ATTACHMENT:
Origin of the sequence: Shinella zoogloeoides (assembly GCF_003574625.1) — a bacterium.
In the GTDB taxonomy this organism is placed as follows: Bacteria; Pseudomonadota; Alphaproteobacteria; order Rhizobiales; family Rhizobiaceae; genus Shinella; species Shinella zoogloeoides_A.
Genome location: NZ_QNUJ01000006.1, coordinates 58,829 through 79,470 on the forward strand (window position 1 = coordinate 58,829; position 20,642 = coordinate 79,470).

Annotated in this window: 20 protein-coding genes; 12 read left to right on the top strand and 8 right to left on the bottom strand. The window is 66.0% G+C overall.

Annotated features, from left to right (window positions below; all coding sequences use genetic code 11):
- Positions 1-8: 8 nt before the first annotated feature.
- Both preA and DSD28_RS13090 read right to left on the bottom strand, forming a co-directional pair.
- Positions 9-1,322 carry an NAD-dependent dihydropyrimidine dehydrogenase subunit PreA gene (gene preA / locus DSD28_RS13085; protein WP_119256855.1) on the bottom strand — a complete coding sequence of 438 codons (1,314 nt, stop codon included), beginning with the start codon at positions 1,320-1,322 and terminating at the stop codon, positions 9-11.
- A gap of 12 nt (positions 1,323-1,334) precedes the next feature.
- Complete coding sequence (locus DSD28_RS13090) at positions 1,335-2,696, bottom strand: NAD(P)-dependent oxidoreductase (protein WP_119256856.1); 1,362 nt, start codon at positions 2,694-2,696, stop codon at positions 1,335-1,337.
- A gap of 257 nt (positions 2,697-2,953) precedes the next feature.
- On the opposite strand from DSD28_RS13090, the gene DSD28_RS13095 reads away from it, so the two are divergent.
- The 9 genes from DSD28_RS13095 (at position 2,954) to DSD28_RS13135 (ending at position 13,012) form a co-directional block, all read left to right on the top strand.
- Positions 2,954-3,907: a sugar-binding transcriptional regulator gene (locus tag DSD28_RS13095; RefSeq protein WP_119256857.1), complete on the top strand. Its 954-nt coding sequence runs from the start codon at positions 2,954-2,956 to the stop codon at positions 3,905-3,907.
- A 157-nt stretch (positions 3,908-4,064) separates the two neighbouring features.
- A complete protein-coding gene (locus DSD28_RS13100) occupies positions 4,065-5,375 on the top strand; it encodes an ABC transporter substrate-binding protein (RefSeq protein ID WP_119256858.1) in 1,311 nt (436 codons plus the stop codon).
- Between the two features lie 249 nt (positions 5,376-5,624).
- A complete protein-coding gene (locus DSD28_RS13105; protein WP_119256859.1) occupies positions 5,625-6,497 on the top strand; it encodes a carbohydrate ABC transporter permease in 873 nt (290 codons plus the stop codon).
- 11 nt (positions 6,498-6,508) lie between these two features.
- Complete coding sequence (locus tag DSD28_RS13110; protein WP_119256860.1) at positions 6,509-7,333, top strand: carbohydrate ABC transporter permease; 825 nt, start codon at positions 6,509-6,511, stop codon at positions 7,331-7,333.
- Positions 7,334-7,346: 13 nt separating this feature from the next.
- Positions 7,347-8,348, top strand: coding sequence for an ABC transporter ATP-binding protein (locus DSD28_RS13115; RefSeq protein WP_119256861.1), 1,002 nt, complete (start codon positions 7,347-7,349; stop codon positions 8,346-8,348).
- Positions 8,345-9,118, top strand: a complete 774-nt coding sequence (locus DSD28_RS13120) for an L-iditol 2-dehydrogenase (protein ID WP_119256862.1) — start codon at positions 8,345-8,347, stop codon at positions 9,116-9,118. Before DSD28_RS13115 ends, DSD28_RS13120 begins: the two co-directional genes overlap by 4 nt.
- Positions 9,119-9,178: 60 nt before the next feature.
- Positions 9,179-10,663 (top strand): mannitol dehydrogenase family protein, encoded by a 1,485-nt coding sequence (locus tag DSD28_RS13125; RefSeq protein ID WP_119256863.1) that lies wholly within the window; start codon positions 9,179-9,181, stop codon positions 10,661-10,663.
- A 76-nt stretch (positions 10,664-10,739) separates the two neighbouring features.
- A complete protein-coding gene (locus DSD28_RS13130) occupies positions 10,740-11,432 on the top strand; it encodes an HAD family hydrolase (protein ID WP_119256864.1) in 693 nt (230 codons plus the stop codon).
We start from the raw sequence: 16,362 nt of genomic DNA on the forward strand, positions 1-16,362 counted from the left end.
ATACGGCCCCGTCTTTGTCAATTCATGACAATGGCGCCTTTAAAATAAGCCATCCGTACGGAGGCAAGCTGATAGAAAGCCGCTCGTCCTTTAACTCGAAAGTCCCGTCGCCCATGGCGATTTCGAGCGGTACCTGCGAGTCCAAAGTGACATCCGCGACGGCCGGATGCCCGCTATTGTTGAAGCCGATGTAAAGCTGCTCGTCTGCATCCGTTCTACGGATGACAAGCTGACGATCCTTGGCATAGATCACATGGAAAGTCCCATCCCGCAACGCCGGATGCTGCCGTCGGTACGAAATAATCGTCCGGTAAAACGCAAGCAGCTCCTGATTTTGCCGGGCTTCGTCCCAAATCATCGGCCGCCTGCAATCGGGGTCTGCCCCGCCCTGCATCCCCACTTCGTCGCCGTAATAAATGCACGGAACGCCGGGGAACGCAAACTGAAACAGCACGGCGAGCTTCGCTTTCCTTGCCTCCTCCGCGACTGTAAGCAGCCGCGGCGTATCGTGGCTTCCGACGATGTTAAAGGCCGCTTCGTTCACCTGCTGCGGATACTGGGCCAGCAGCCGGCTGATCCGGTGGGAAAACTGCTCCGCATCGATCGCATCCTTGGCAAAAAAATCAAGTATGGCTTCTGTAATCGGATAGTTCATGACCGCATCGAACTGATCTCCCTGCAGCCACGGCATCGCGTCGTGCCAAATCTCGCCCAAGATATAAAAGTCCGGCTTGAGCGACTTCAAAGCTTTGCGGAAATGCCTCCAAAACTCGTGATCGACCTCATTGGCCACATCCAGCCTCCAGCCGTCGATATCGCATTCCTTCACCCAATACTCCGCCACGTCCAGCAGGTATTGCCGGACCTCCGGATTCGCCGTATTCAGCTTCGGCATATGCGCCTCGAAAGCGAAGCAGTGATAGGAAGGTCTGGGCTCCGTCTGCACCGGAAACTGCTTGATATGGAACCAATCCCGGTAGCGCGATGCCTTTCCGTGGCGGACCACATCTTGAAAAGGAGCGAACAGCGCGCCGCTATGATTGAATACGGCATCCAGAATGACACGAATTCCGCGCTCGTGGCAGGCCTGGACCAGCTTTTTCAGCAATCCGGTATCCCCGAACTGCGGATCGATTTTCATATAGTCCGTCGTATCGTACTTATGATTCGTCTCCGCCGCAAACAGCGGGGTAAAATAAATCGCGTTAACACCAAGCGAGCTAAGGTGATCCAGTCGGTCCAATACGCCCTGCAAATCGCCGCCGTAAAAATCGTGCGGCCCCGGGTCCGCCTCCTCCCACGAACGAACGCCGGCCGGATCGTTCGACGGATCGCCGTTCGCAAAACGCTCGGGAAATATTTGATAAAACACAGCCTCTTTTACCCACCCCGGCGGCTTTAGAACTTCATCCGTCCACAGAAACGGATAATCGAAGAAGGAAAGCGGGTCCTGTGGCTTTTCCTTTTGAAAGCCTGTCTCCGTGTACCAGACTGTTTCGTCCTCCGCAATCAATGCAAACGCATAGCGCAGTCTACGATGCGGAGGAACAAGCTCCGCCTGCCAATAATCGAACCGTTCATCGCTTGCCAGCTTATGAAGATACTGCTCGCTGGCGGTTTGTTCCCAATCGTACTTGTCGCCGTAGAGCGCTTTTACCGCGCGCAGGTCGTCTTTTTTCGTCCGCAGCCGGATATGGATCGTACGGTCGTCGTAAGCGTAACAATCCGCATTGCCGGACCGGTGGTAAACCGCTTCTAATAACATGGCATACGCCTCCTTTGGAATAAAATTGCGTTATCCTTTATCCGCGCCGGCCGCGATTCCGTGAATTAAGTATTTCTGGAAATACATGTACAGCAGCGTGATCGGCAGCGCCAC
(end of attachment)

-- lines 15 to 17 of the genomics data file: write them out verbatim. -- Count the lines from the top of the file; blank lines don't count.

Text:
- A 157-nt stretch (positions 3,908-4,064) separates the two neighbouring features.
- A complete protein-coding gene (locus DSD28_RS13100) occupies positions 4,065-5,375 on the top strand; it encodes an ABC transporter substrate-binding protein (RefSeq protein ID WP_119256858.1) in 1,311 nt (436 codons plus the stop codon).
- Between the two features lie 249 nt (positions 5,376-5,624).